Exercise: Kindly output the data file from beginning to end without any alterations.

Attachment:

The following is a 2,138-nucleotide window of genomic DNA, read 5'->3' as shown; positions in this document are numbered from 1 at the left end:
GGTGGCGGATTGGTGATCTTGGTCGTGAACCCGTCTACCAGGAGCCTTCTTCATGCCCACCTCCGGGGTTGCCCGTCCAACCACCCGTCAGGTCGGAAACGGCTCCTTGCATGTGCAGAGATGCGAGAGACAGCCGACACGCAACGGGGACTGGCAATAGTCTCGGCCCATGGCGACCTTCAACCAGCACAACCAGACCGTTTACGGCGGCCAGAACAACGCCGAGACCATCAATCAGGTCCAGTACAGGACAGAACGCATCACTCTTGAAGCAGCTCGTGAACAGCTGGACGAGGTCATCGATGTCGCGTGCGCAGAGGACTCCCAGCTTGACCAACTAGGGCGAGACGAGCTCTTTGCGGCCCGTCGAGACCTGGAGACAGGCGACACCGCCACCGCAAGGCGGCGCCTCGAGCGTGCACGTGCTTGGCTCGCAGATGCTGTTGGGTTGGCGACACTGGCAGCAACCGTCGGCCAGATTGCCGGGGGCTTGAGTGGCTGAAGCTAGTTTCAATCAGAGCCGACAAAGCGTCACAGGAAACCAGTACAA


The following is a 2,138-nucleotide window of genomic DNA, read 5'->3' as shown; positions in this document are numbered from 1 at the left end:
GGTGGCGGATTGGTGATCTTGGTCGTGAACCCGTCTACCAGGAGCCTTCTTCATGCCCACCTCCGGGGTTGCCCGTCCAACCACCCGTCAGGTCGGAAACGGCTCCTTGCATGTGCAGAGATGCGAGAGACAGCCGACACGCAACGGGGACTGGCAATAGTCTCGGCCCATGGCGACCTTCAACCAGCACAACCAGACCGTTTACGGCGGCCAGAACAACGCCGAGACCATCAATCAGGTCCAGTACAGGACAGAACGCATCACTCTTGAAGCAGCTCGTGAACAGCTGGACGAGGTCATCGATGTCGCGTGCGCAGAGGACTCCCAGCTTGACCAACTAGGGCGAGACGAGCTCTTTGCGGCCCGTCGAGACCTGGAGACAGGCGACACCGCCACCGCAAGGCGGCGCCTCGAGCGTGCACGTGCTTGGCTCGCAGATGCTGTTGGGTTGGCGACACTGGCAGCAACCGTCGGCCAGATTGCCGGGGGCTTGAGTGGCTGAAGCTAGTTTCAATCAGAGCCGACAAAGCGTCACAGGAAACCAGTACAA